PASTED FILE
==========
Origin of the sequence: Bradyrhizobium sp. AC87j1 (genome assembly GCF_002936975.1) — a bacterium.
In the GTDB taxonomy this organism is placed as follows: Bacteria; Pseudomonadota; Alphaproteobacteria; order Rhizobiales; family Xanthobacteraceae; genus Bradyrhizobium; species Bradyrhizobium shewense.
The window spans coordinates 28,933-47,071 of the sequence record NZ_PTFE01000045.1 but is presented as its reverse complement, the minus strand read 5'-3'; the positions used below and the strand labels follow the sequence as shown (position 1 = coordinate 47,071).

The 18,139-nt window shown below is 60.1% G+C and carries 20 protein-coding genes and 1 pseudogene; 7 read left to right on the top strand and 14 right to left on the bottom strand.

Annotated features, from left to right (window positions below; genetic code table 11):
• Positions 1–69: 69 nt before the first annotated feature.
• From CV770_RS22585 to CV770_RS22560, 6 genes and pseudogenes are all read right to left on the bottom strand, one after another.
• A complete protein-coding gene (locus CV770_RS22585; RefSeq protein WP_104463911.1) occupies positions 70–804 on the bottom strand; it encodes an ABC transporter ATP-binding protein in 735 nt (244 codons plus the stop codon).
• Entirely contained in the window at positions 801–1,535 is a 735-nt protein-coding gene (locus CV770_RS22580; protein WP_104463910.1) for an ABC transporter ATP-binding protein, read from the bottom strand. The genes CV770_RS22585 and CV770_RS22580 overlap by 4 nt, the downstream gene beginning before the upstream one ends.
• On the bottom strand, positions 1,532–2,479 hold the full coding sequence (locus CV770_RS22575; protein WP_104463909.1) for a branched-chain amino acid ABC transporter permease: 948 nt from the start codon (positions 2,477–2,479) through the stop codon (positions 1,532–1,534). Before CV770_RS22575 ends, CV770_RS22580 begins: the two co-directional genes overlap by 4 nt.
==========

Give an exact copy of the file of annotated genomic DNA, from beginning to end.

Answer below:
Origin of the sequence: Bradyrhizobium sp. AC87j1 (genome assembly GCF_002936975.1) — a bacterium.
In the GTDB taxonomy this organism is placed as follows: Bacteria; Pseudomonadota; Alphaproteobacteria; order Rhizobiales; family Xanthobacteraceae; genus Bradyrhizobium; species Bradyrhizobium shewense.
The window spans coordinates 28,933-47,071 of the sequence record NZ_PTFE01000045.1 but is presented as its reverse complement, the minus strand read 5'-3'; the positions used below and the strand labels follow the sequence as shown (position 1 = coordinate 47,071).

The 18,139-nt window shown below is 60.1% G+C and carries 20 protein-coding genes and 1 pseudogene; 7 read left to right on the top strand and 14 right to left on the bottom strand.

Annotated features, from left to right (window positions below; genetic code table 11):
• Positions 1–69: 69 nt before the first annotated feature.
• From CV770_RS22585 to CV770_RS22560, 6 genes and pseudogenes are all read right to left on the bottom strand, one after another.
• A complete protein-coding gene (locus CV770_RS22585; RefSeq protein WP_104463911.1) occupies positions 70–804 on the bottom strand; it encodes an ABC transporter ATP-binding protein in 735 nt (244 codons plus the stop codon).
• Entirely contained in the window at positions 801–1,535 is a 735-nt protein-coding gene (locus CV770_RS22580; protein WP_104463910.1) for an ABC transporter ATP-binding protein, read from the bottom strand. The genes CV770_RS22585 and CV770_RS22580 overlap by 4 nt, the downstream gene beginning before the upstream one ends.
• On the bottom strand, positions 1,532–2,479 hold the full coding sequence (locus CV770_RS22575; protein WP_104463909.1) for a branched-chain amino acid ABC transporter permease: 948 nt from the start codon (positions 2,477–2,479) through the stop codon (positions 1,532–1,534). Before CV770_RS22575 ends, CV770_RS22580 begins: the two co-directional genes overlap by 4 nt.